International Congress of the
Royal College of Psychiatrists
21-24 June 2010, EICC, Edinburgh
Recognition of Depression in Primary Care and Hospital Settings by
Nursing Staff – A Meta-analysis of Clinical Accuracy
Alex J Mitchell Consultant in Psychiatry, Department of Cancer & Molecular Medicine, University Hospitals Leicester (UK) email@example.com
Venkatraghavan Kakkadasam LAS ST4 in General Adult Psychiatry, St Charles Mental Health Unit, Exmoor Street, London
To clarify the ability of nurses working in primary care and hospital settings to identify depressed individuals using their own
There is uncertainty regarding how well nurses identify patients with significant depression. Our group previously documented
that’s GPs have a sensitivity of 47.3% and specificity of 81.3% (Lancet. 2009 374(9690):609-19).
METHODS Meta-analysis of clinical accuracy against a continuum (severity scale) or categorically (semi-structured interview)..
RESULTS We located 4 studies involving primary care or community nurses and 7 involving hospital nurses. The prevalence of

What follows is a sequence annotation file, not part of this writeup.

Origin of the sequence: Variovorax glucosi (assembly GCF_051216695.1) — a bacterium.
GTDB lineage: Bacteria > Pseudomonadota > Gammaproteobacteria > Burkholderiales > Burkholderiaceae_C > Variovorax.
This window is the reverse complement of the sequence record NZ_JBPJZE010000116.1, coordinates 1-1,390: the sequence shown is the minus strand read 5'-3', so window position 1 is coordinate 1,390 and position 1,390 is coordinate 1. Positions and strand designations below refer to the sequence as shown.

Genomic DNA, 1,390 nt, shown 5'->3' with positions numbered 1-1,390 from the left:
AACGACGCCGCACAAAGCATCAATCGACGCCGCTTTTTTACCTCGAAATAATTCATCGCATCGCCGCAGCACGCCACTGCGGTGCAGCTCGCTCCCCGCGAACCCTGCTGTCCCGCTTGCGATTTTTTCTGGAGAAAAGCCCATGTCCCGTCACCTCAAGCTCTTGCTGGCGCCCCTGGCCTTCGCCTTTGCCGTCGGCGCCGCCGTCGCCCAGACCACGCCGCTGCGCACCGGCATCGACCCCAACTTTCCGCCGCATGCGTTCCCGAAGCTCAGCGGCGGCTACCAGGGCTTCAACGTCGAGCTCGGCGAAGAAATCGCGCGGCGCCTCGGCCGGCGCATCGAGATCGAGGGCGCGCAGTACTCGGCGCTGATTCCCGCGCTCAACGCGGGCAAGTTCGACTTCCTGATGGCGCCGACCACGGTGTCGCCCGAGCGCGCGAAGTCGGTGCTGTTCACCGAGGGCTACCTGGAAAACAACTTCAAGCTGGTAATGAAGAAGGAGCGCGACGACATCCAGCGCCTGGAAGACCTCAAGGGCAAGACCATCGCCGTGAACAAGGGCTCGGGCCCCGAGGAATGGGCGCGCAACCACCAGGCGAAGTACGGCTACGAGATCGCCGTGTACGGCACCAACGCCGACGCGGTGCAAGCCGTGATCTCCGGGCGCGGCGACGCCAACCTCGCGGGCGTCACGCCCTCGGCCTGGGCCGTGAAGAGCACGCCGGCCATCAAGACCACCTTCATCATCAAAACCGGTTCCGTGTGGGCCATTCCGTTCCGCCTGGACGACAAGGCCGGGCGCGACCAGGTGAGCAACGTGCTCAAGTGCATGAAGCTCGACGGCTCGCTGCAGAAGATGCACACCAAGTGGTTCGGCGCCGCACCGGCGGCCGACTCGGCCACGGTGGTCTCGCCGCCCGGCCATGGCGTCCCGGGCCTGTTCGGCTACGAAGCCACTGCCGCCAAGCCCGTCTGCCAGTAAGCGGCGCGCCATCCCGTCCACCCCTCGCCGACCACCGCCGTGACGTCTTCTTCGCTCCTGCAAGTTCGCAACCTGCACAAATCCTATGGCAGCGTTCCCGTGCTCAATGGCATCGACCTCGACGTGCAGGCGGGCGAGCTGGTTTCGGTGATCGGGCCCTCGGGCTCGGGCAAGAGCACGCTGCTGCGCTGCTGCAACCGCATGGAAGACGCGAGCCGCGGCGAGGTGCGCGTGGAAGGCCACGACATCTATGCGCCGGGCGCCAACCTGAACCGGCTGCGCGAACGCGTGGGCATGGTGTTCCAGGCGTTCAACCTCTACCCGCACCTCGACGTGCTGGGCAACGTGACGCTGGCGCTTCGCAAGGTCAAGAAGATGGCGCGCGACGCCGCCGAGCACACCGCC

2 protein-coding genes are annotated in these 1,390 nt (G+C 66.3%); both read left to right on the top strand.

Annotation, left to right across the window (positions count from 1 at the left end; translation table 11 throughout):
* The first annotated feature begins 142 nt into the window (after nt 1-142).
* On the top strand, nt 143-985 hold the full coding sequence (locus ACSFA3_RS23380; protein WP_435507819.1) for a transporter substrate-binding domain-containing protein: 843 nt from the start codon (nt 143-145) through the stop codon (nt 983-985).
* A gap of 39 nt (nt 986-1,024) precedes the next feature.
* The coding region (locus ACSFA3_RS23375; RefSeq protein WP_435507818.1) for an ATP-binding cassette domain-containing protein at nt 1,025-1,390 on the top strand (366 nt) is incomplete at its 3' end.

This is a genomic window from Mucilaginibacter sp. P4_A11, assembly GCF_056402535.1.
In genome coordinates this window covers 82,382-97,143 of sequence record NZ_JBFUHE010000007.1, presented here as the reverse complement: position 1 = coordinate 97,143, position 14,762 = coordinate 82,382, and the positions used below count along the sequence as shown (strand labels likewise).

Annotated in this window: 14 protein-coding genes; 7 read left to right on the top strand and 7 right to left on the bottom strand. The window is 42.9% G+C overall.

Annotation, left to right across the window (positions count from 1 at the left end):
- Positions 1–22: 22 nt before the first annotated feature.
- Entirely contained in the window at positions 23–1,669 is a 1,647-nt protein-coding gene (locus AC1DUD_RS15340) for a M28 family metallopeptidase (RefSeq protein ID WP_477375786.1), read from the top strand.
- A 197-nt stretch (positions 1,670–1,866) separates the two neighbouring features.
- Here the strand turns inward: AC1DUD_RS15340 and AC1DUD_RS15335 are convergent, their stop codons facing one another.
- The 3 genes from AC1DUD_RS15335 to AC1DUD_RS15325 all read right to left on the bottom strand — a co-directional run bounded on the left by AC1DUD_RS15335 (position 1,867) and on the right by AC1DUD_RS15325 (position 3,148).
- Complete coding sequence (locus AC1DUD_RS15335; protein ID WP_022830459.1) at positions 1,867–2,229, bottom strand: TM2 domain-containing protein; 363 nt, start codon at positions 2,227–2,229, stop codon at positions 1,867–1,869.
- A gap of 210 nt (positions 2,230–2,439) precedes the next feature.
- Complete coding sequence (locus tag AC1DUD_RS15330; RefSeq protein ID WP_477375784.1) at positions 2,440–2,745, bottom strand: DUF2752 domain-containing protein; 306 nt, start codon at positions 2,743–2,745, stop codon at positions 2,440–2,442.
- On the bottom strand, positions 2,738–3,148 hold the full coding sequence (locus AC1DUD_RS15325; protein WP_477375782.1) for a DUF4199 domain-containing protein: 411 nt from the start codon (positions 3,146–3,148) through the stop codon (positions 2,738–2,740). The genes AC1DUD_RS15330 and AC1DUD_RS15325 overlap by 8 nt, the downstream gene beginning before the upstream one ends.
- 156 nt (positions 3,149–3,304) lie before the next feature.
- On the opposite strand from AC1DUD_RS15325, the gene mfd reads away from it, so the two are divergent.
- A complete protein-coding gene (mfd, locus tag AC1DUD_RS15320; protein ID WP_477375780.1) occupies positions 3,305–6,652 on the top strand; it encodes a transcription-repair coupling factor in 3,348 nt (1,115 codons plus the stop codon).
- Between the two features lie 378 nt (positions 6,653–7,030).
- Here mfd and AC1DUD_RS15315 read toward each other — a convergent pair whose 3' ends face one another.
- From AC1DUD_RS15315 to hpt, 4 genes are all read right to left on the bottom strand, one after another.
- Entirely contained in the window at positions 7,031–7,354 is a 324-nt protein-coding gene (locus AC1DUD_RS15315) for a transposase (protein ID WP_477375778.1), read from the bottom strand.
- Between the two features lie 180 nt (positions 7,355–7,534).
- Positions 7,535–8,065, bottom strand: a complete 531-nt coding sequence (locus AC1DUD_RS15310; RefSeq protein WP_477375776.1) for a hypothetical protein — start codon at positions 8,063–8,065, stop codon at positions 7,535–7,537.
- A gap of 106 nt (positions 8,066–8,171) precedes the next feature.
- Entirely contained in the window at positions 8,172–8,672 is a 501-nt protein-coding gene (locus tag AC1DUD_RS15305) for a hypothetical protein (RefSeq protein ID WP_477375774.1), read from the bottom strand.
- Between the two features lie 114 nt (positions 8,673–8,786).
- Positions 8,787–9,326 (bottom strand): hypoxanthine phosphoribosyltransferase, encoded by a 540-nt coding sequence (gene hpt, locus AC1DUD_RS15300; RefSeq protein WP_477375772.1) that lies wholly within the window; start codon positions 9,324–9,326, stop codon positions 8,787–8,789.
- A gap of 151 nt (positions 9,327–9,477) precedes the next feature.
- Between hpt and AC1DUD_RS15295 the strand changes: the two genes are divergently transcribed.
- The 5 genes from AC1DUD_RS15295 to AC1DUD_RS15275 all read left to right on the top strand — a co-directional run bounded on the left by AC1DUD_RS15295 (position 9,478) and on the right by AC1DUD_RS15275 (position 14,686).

depression was 27.9% (95% CI = 13.7% to 44.8%) in primary care/community studies and 27.1 (95% CI = 17.5% to 37.9%) in
On meta-analysis, practice and community nurses correctly identified 26.3% (95% CI = 16.2% to 37.8%) of people with depression.
They also correctly identified 94.8% (95% CI = 91.3% to 97.4%) of the non-depressed.
Nurses working in hospital settings correctly identified 43.1% (95% CI = 31.9% to 54.8%) of people with depression and 79.6% (95%
CI = 71.5% to 86.7%) of the non-depressed. By way of comparison from 19 studies involving general practitioners, their case-
finding area under the curve for was AUC = 0.650 (0.644 to 0.657) which was significantly lower than practice nurses (AUCpc =
0.7485; 0.726 to 0.770) but with no difference in the rule-out (screening) ability between groups.
Fig. Plot of Conditional Probability – Comparing Nursing Staff
0.40 Baseline Probability
0 0.1 0.2 0.3 0.4 0.5 0.6 0.7 0.8 0.9 1
CONCLUSIONS Nurses have considerable difficulty accurately identifying depression but are probably at least as accurate as
medical staff. Nurses might benefit from simple screening strategies to aid with the detection of depression.